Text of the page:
Maine fishery regulators are preparing to hold a series of public hearings about a plan to cut back the number of scallop fishing days in the coming season a hearing on a plan to close an area to sea urchin fishing so they can gauge a project that would transplant the creatures..

The scallop proposal would cut back the number of fishing days in the southern scalloping zone from 70 to 60 days. The scallop hearings will be held on Tuesday in Augusta, on Wednesday in Ellsworth and on Thursday in Machias.

The Midcoast and eastern Maine zone would have 70 days, the same as last year. The far eastern zone, which includes scallop-rich Cobscook Bay, would remain at 50 days.

The proposal says the upcoming scallop fishing season would begin in early December and end in mid-April.

Maine scallops were worth almost $7.5 million last year. That is the most since 1993.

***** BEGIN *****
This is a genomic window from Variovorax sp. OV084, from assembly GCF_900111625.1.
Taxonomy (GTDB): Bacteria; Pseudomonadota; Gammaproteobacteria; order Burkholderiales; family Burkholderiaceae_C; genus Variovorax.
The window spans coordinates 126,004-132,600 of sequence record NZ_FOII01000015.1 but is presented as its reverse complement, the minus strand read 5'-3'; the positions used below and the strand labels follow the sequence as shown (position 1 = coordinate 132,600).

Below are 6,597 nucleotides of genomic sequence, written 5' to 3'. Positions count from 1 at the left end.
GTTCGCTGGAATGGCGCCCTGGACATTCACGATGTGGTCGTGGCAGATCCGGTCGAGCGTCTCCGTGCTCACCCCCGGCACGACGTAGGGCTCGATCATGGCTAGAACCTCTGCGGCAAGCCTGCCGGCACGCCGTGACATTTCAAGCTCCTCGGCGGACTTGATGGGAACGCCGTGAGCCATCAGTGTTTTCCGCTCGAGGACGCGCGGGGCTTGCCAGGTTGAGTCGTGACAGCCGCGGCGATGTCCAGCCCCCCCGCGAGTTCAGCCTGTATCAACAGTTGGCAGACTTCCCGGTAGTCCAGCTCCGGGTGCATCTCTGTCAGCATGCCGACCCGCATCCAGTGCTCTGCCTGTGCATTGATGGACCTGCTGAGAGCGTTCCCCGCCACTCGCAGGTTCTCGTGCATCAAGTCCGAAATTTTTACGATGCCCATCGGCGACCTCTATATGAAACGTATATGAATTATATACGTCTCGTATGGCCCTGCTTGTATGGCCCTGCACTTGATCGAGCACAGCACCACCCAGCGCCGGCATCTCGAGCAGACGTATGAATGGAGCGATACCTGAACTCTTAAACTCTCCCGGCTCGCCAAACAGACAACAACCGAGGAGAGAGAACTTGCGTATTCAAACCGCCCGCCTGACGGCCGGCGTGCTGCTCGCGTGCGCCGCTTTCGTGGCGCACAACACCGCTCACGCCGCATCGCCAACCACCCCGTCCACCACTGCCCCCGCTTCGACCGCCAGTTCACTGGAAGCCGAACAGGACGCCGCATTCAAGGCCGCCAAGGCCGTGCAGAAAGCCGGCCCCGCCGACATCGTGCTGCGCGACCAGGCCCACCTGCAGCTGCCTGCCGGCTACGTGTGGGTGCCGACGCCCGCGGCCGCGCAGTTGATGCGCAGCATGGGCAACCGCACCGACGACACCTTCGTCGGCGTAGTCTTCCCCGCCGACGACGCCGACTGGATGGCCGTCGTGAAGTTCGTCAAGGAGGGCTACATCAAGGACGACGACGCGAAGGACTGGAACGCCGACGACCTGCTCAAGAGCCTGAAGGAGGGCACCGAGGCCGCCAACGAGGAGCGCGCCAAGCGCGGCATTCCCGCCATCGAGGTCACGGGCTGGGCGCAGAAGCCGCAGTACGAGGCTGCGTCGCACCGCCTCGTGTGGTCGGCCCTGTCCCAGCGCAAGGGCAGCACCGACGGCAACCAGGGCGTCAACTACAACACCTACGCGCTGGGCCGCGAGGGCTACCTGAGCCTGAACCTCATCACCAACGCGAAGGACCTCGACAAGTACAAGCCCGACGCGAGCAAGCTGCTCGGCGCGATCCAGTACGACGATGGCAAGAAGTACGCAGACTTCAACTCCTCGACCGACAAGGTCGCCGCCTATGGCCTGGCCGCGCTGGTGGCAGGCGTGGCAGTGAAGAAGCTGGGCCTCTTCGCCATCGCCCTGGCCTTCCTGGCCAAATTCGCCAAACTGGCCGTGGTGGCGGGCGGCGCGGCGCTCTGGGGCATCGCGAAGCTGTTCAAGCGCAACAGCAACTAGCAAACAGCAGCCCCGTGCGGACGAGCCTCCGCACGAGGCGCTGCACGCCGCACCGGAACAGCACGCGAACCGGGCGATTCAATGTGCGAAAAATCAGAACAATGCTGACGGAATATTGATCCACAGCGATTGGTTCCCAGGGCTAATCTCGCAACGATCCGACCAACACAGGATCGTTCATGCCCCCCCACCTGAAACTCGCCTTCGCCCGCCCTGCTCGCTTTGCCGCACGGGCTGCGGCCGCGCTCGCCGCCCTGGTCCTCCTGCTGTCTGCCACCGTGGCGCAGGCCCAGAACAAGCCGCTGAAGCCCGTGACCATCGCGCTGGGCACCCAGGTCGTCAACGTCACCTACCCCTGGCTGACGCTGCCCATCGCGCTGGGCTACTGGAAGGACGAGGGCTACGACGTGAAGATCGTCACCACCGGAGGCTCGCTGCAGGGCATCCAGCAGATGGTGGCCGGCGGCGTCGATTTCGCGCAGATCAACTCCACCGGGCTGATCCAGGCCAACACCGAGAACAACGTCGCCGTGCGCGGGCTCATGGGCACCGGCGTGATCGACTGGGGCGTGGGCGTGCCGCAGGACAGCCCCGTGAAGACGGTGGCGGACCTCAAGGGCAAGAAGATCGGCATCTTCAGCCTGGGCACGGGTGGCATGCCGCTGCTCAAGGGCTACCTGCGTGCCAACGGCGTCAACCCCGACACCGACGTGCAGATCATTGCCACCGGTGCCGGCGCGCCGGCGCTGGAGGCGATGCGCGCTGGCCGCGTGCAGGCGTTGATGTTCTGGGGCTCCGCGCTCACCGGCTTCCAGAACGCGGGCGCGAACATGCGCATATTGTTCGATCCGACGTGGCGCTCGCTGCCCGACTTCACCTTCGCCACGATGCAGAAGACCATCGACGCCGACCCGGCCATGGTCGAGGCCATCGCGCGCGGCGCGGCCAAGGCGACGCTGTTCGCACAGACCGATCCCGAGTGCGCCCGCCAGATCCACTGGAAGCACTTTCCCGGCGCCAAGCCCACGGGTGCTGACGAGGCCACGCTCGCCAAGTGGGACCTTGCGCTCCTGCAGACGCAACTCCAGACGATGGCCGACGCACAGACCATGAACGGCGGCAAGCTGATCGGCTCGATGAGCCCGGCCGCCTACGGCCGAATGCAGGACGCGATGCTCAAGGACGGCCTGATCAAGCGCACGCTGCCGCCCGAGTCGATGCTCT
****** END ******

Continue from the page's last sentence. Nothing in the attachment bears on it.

A proposed new regulation would close sea urchin harvesting in the Cat Ledges area off of Southport until May 1, 2018. The state says the transplant is a means of re-establishing a colony of “commercially viable urchins” in an area that formerly supported a wild harvest.

The sea urchin hearing was scheduled for Tuesday in Augusta. The state is also accepting public comment until Sept. 27.

State officials say the transplant is planned for this fall and work has begun on the project.

Maine urchins are harvested commercially because their roe is used in food.

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